Your current spending habits

It’s important to eliminate or reduce any non-essential expenses that you have so that you maximise your borrowing capacity. Lenders calculate a ‘loan serviceability ratio’ as part of assessing your application. This ratio indicates your ability to make your loan repayments. It’s calculated by taking your income, expense and debt levels into consideration.

Different lenders will have different maximum loan serviceability ratios that they are prepared to accept, which will affect how much they are prepared to lend you.

Your age

The more you want to borrow, the more time you’ll generally need to pay off your loan (and vice versa). Standard home loan terms today are 25 or 30 years, though you can get shorter terms if you can demonstrate to the lender that you’ll be able to afford your repayments. So your age when you apply can be a factor that affects your borrowing capacity, especially if you’re older.

The loan-to-value ratio (LVR)

A loan-to-value ratio is the value of a loan expressed as a percentage of the value of the home it’s intended to buy. For example, if you’re applying for a loan of $720,000 on a home valued at $800,000, the LVR would be 90% ($720,000 divided by $800,000).

Different lenders will have different maximum LVRs that they are prepared to accept, which again will affect how much they will be prepared to lend you. Most lenders in Australia will also require you to take out lenders’ mortgage insurance (LMI) if the LVR is over 80%.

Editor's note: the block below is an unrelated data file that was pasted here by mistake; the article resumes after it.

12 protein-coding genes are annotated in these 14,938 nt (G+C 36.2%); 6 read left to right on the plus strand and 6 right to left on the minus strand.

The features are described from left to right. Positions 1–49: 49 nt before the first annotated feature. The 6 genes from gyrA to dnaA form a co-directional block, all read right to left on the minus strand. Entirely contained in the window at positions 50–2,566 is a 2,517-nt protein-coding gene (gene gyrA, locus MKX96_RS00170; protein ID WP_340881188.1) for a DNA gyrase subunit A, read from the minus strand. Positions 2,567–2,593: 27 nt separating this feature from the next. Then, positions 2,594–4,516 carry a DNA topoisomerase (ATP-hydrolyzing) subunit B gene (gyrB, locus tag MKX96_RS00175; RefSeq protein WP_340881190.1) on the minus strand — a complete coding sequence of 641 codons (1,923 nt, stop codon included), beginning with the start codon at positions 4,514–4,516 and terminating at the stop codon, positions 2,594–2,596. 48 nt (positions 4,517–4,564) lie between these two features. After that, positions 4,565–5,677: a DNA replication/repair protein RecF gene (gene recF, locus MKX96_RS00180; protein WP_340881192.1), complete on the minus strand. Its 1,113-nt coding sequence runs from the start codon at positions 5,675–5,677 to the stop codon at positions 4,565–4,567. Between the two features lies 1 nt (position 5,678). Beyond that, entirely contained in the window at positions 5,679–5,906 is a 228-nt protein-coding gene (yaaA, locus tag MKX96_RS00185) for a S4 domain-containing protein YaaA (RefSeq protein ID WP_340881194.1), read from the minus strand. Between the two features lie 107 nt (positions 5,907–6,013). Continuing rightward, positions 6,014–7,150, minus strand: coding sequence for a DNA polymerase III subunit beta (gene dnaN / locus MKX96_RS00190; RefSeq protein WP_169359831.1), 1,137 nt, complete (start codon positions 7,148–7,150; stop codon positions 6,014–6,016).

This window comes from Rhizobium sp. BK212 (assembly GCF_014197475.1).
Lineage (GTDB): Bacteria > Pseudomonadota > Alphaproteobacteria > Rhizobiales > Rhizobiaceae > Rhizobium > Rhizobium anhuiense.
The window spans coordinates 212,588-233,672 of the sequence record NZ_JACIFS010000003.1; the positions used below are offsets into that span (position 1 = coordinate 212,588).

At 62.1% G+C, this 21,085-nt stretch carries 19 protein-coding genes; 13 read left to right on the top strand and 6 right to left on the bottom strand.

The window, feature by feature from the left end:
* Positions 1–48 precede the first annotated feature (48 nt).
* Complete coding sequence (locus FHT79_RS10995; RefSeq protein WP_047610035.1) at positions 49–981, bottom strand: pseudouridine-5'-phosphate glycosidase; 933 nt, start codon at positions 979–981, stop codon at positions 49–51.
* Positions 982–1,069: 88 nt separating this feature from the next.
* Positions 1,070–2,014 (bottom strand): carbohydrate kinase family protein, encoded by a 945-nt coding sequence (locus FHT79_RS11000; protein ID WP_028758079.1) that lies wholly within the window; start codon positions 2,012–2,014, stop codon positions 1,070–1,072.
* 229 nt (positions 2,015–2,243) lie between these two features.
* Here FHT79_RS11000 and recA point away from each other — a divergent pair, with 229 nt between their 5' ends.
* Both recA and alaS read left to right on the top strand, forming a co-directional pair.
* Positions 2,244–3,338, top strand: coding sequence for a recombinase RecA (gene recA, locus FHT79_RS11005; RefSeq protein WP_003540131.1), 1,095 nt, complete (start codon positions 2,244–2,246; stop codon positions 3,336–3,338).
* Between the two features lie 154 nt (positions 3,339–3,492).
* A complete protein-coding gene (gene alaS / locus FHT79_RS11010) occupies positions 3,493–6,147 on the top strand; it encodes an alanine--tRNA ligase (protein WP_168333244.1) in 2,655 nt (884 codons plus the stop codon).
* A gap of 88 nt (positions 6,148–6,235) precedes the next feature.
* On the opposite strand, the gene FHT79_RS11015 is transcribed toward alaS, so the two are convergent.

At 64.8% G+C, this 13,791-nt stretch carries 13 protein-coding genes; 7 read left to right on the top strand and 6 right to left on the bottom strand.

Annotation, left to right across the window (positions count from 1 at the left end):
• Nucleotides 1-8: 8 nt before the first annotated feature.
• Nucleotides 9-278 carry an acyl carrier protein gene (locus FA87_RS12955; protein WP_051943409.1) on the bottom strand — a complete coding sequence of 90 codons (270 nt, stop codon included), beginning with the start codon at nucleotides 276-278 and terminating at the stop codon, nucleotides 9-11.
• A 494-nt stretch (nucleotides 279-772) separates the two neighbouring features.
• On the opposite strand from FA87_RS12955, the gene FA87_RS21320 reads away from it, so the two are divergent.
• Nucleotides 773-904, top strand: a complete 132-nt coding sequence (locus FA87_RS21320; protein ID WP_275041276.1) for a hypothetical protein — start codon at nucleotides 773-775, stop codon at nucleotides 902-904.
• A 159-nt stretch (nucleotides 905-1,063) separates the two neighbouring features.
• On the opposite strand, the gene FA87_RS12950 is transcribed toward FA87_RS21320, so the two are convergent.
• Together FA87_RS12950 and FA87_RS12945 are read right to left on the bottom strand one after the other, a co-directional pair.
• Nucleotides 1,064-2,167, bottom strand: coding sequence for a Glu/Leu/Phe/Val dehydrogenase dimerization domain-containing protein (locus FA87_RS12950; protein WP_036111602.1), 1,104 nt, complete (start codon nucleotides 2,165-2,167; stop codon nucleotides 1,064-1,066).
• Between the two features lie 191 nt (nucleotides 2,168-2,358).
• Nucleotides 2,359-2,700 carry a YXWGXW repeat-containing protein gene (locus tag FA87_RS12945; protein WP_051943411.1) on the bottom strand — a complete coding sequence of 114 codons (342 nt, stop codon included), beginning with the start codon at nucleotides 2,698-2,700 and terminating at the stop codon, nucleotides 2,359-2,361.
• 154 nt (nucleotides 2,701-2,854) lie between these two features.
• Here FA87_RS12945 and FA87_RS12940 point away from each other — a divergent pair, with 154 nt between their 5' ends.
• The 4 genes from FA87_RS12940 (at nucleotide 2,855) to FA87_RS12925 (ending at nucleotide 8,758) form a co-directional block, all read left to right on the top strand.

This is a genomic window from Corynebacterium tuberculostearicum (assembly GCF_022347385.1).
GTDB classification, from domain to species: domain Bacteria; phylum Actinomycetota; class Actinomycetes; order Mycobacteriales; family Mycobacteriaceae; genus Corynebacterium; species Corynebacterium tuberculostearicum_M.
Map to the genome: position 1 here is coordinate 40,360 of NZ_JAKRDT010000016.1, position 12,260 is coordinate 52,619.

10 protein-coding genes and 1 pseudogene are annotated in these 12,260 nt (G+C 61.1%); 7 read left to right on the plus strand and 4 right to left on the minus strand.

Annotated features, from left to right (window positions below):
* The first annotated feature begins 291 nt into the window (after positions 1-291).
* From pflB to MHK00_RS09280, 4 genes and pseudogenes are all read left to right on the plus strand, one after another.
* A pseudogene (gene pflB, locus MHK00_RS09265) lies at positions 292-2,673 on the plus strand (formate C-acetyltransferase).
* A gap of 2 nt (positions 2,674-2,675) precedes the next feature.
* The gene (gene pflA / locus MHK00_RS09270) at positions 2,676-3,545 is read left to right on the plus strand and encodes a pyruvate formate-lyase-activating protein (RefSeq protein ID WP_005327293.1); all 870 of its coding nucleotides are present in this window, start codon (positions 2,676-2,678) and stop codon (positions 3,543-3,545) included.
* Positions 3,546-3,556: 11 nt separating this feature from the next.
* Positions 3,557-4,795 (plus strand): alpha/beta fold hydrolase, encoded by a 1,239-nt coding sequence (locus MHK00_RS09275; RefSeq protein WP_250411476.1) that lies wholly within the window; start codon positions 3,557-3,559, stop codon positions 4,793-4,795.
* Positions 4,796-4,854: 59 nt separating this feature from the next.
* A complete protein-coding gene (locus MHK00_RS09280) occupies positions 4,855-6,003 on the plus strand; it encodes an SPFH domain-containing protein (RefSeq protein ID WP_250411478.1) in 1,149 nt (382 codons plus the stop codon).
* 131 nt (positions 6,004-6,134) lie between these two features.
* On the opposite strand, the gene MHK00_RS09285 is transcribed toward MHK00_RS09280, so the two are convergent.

Collateral security

Collateral security includes any assets that you own that you can put up as security for your home loan. Providing collateral security reduces the lender’s risk, and they may be prepared let you borrow more accordingly.

The preferred collateral security of most lenders is property. If you already have significant equity in your home (or you own it), you may be able to use it as collateral security for one or more investment properties.

It’s important to understand though that if you put an asset like your residential home up as collateral security for an investment property loan, that your lender will be able to repossess your home if you fail to make on your repayments (just like they would have if you failed to make your residential home loan repayments before you owned your home).


A guarantor is a suitable person who agrees to become legally responsible for your debt if you fail to make your repayments. A guarantor therefore lowers a lenders risk. If you can find a suitable guarantor that a lender will accept, it can increase your borrowing capacity accordingly.

However, it’s important to be careful with guarantor arrangements. In a worst-case scenario (if you fail to make your repayments for whatever reason), personal relationships can be irreparably damaged. You should always consider that possibility before asking someone to become a guarantor to increase your borrowing capacity.

How Our Melton Mortgage Brokers Can Help You

At PAT Finance & Mortgage Broking, we can help you to find the right home loan. We’re based in Melton in Melbourne and service nearby areas including Bacchus Marsh, Caroline Springs, Plumpton, Rockbank, Gisborne and Sunbury. We’ll take the time to understand your individual home loan needs and goals. We work for our clients, not for lenders and we’ll provide you with the best possible mortgage broking advice in Melton.

Finance your dreams, secure your future. Contact us today to book your free home loan assessment to find out how we can help you.